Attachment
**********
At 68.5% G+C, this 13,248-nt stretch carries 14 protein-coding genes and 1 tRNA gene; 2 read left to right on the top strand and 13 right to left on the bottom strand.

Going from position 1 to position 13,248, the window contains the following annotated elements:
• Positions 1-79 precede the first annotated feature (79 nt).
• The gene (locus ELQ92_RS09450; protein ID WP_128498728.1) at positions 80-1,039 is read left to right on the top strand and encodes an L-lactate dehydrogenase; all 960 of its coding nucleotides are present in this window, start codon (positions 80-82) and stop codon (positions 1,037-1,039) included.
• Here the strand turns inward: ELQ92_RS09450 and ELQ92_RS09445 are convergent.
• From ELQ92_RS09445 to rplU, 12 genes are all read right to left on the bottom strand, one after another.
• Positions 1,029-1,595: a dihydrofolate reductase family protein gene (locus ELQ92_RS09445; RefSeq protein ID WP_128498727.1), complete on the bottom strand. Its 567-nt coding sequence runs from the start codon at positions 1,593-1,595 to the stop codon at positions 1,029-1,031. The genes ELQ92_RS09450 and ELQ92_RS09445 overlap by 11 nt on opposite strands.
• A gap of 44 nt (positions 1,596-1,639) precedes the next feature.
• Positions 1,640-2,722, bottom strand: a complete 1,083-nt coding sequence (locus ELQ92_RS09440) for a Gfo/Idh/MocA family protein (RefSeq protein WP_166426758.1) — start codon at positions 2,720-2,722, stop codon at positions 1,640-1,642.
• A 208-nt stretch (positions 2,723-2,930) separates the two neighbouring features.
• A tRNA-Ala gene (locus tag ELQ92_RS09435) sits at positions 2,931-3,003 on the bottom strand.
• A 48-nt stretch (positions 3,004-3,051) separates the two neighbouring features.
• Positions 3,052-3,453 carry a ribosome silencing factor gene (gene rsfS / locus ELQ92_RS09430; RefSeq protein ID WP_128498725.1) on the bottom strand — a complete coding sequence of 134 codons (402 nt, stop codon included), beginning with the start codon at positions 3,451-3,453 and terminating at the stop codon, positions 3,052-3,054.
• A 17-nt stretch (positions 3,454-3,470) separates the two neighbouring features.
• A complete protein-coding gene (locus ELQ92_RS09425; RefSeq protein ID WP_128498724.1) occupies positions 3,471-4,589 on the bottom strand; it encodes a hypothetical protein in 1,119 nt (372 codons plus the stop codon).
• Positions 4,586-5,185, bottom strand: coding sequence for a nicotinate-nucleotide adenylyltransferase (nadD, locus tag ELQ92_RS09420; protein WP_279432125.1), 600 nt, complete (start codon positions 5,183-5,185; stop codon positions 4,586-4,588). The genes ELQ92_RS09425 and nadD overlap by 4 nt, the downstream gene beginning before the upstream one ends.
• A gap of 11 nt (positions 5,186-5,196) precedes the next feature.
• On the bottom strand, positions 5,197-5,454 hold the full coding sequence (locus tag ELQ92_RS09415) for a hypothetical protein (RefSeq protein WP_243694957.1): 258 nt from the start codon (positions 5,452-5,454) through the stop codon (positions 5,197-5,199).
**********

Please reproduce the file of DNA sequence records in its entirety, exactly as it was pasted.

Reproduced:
At 68.5% G+C, this 13,248-nt stretch carries 14 protein-coding genes and 1 tRNA gene; 2 read left to right on the top strand and 13 right to left on the bottom strand.

Going from position 1 to position 13,248, the window contains the following annotated elements:
• Positions 1-79 precede the first annotated feature (79 nt).
• The gene (locus ELQ92_RS09450; protein ID WP_128498728.1) at positions 80-1,039 is read left to right on the top strand and encodes an L-lactate dehydrogenase; all 960 of its coding nucleotides are present in this window, start codon (positions 80-82) and stop codon (positions 1,037-1,039) included.
• Here the strand turns inward: ELQ92_RS09450 and ELQ92_RS09445 are convergent.
• From ELQ92_RS09445 to rplU, 12 genes are all read right to left on the bottom strand, one after another.
• Positions 1,029-1,595: a dihydrofolate reductase family protein gene (locus ELQ92_RS09445; RefSeq protein ID WP_128498727.1), complete on the bottom strand. Its 567-nt coding sequence runs from the start codon at positions 1,593-1,595 to the stop codon at positions 1,029-1,031. The genes ELQ92_RS09450 and ELQ92_RS09445 overlap by 11 nt on opposite strands.
• A gap of 44 nt (positions 1,596-1,639) precedes the next feature.
• Positions 1,640-2,722, bottom strand: a complete 1,083-nt coding sequence (locus ELQ92_RS09440) for a Gfo/Idh/MocA family protein (RefSeq protein WP_166426758.1) — start codon at positions 2,720-2,722, stop codon at positions 1,640-1,642.
• A 208-nt stretch (positions 2,723-2,930) separates the two neighbouring features.
• A tRNA-Ala gene (locus tag ELQ92_RS09435) sits at positions 2,931-3,003 on the bottom strand.
• A 48-nt stretch (positions 3,004-3,051) separates the two neighbouring features.
• Positions 3,052-3,453 carry a ribosome silencing factor gene (gene rsfS / locus ELQ92_RS09430; RefSeq protein ID WP_128498725.1) on the bottom strand — a complete coding sequence of 134 codons (402 nt, stop codon included), beginning with the start codon at positions 3,451-3,453 and terminating at the stop codon, positions 3,052-3,054.
• A 17-nt stretch (positions 3,454-3,470) separates the two neighbouring features.
• A complete protein-coding gene (locus ELQ92_RS09425; RefSeq protein ID WP_128498724.1) occupies positions 3,471-4,589 on the bottom strand; it encodes a hypothetical protein in 1,119 nt (372 codons plus the stop codon).
• Positions 4,586-5,185, bottom strand: coding sequence for a nicotinate-nucleotide adenylyltransferase (nadD, locus tag ELQ92_RS09420; protein WP_279432125.1), 600 nt, complete (start codon positions 5,183-5,185; stop codon positions 4,586-4,588). The genes ELQ92_RS09425 and nadD overlap by 4 nt, the downstream gene beginning before the upstream one ends.
• A gap of 11 nt (positions 5,186-5,196) precedes the next feature.
• On the bottom strand, positions 5,197-5,454 hold the full coding sequence (locus tag ELQ92_RS09415) for a hypothetical protein (RefSeq protein WP_243694957.1): 258 nt from the start codon (positions 5,452-5,454) through the stop codon (positions 5,197-5,199).